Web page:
The world was "just lucky" that the Sars outbreak of 2003 did not become a global pandemic, a leading scientist claimed.
Dr W Ian Lipkin, director of the Centre for Infection and Immunity at Columbia University, said that "we will never know" how close the world came to a global killer.
Speaking at an event on global health hosted by the Royal Geographical Society in London, Lipkin, who was the senior scientific advisor for the film Contagion, was quizzed on the 2003 outbreak, which he saw first hand.
Event host and BBC medical correspondent Fergus Walsh asked Lipkin how close the world was to a virus capable of the devastation seen in the Steven Soderbergh film.
"The frank answer is we will never know," Lipkin replied. "The thing about disease protection is if you are successful, then nobody knows about it."
"We did not know what we were dealing with and so, until we had a means of tackling the illness, all we had was containment.
"I think we were just very, very lucky."
Sars (severe acute respiratory syndrome) broke out in Hong Kong between November 2002 and July 2003. There were 8,422 cases spread across 17 countries, which resulted in 916 deaths.
Lipkin, who worked on the Sars outbreak in Hong Kong, said: "In the early days, we had a very sketchy way of making a diagnosis. Therefore, if a person had a fever and had been in a position of risk, then the assumption was that they had Sars.
"The quarantine was carried out very well across the world and it was the best tactic possible to contain the infection until we could get a handle on it."
Lipkin developed a fever when he returned to the US and was immediately quarantined. He was later found to be free of the infection.
He explained that thousands of new infections are constantly discovered, adding that the emergence of another pandemic was "just a matter of time".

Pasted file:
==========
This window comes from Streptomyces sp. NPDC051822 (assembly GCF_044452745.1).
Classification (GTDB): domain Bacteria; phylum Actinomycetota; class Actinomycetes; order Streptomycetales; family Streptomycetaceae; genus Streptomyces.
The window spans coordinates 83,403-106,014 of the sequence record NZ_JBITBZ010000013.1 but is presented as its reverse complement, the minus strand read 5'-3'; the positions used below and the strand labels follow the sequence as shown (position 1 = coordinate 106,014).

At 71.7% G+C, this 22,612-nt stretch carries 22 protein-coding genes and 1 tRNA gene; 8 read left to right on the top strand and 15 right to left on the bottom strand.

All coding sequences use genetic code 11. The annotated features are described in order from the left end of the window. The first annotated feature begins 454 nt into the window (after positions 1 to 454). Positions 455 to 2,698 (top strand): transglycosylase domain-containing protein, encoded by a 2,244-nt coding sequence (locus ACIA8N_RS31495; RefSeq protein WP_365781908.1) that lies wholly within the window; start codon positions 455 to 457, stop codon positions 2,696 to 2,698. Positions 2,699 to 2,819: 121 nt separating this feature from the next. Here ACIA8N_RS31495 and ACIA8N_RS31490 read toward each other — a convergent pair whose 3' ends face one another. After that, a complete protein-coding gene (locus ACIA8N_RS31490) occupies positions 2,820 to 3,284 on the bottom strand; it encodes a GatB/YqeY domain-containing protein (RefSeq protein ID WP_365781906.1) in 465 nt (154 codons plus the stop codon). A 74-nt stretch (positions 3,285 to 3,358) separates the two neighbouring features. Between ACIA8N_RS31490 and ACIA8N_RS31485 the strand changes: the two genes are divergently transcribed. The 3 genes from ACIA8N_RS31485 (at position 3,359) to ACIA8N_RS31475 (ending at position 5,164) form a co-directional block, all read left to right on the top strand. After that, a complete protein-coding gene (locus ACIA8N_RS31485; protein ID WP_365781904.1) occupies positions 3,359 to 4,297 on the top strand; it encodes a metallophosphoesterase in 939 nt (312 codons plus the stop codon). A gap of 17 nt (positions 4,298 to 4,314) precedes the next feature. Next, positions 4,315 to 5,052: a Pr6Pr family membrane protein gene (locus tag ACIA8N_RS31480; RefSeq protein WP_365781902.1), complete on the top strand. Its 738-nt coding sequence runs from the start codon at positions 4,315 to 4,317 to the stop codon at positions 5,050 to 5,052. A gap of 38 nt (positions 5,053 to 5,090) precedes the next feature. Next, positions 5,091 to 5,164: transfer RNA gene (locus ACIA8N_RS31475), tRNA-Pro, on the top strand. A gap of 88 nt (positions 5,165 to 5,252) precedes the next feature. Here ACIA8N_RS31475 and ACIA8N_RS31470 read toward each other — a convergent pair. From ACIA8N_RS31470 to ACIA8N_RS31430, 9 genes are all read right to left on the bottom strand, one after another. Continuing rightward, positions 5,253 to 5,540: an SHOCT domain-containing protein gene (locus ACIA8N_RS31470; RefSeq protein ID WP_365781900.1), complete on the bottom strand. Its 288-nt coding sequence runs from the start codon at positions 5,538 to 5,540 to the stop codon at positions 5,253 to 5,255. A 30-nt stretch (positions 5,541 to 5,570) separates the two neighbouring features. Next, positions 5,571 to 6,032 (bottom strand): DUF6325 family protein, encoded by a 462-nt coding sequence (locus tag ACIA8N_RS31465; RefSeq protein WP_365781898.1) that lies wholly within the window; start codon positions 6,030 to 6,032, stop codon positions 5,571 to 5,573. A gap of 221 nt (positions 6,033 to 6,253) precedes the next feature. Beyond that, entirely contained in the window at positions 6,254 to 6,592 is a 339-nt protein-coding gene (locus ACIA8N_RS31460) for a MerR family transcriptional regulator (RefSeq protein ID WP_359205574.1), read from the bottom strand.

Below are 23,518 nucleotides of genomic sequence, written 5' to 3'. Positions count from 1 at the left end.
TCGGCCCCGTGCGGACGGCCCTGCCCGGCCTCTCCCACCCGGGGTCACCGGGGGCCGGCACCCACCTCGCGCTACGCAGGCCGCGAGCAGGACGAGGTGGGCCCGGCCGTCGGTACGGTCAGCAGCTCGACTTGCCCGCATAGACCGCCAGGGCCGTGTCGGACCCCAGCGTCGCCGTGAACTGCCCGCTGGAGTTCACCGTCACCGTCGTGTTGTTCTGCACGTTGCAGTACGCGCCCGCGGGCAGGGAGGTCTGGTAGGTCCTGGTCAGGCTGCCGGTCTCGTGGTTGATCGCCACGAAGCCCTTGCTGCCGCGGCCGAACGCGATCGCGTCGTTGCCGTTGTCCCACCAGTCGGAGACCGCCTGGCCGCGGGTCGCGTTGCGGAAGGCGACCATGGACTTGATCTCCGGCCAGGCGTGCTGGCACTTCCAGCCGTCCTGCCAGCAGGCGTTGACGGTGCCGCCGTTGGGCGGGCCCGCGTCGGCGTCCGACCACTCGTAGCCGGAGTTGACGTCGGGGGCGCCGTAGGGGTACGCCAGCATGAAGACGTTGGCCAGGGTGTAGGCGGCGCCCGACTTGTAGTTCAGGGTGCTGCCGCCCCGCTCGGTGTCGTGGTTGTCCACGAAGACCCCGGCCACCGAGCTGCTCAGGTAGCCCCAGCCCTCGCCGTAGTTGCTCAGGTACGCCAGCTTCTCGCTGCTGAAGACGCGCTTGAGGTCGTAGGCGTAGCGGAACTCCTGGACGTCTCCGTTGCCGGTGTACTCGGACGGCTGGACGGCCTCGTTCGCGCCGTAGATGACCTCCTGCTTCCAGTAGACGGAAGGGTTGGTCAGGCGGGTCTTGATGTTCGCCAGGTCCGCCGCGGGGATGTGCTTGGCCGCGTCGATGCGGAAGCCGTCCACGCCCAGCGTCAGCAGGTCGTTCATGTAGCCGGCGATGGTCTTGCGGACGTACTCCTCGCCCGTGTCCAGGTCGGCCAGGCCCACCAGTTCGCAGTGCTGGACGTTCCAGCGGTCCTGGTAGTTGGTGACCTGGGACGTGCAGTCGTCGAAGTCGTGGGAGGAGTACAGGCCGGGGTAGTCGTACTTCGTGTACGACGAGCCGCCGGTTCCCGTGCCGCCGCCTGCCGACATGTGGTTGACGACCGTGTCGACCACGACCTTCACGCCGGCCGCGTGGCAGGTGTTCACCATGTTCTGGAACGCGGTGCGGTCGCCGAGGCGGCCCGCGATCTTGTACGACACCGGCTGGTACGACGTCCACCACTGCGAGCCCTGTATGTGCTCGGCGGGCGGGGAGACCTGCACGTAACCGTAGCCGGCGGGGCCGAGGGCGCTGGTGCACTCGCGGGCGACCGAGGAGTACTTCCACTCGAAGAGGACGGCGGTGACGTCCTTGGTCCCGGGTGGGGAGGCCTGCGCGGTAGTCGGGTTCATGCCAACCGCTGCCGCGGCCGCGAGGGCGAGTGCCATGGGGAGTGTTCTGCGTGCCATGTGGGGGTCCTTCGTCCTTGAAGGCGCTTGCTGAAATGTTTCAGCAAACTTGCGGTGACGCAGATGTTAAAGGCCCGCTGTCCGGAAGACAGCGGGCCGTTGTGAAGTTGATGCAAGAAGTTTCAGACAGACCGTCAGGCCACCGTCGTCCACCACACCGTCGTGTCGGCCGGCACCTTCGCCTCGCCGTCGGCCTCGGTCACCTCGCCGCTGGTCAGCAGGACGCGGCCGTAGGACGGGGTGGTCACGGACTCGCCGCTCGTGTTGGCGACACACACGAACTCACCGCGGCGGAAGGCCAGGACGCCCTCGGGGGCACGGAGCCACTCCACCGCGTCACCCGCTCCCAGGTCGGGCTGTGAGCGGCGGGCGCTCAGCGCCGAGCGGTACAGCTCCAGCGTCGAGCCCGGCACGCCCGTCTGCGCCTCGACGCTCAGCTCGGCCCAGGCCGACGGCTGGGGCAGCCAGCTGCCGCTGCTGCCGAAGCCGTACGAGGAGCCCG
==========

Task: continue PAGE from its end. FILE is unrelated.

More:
At the talk, titled Global Health in the 21st Century: Preventing Pandemics and Fighting Disease, Lipkin was joined by Dr Marie Charles, founder of Global Medic Force, and Professor Peter Piot, director of the London School of Hygiene and Tropical Medicine.
Piot explained that an ever-increasing world population coupled with an increase in life expectancy was seeing non-contagious chronic diseases, such as cancer and Alzheimer's, becoming the number one cause of mortality across the world.
Alongside ongoing research into immunology and vaccines, he said that a system of infection could be replicated with patterns of behaviour, claiming that government legislation, such as the smoking ban, can see positive results in health.
"I would argue that important solutions can be found in tobacco control, salt and alcohol reduction, diet and weight control and pollution reduction," he said. "We need delivery of innovation alongside innovation of delivery."
Charles claimed that the most important step to take towards improving global health was to ensure that "primary medical platforms are available across the world, so that people can access the care that they need".
Describing charities as a "self-licking lollipop", she claimed that world health cannot achieve serious progress until the underlying systems change.
"The way to look at it is if you had no electricity, no phone signal and no means of getting access to either, what is the point of your new iPad 3? It is the same system with health," she said.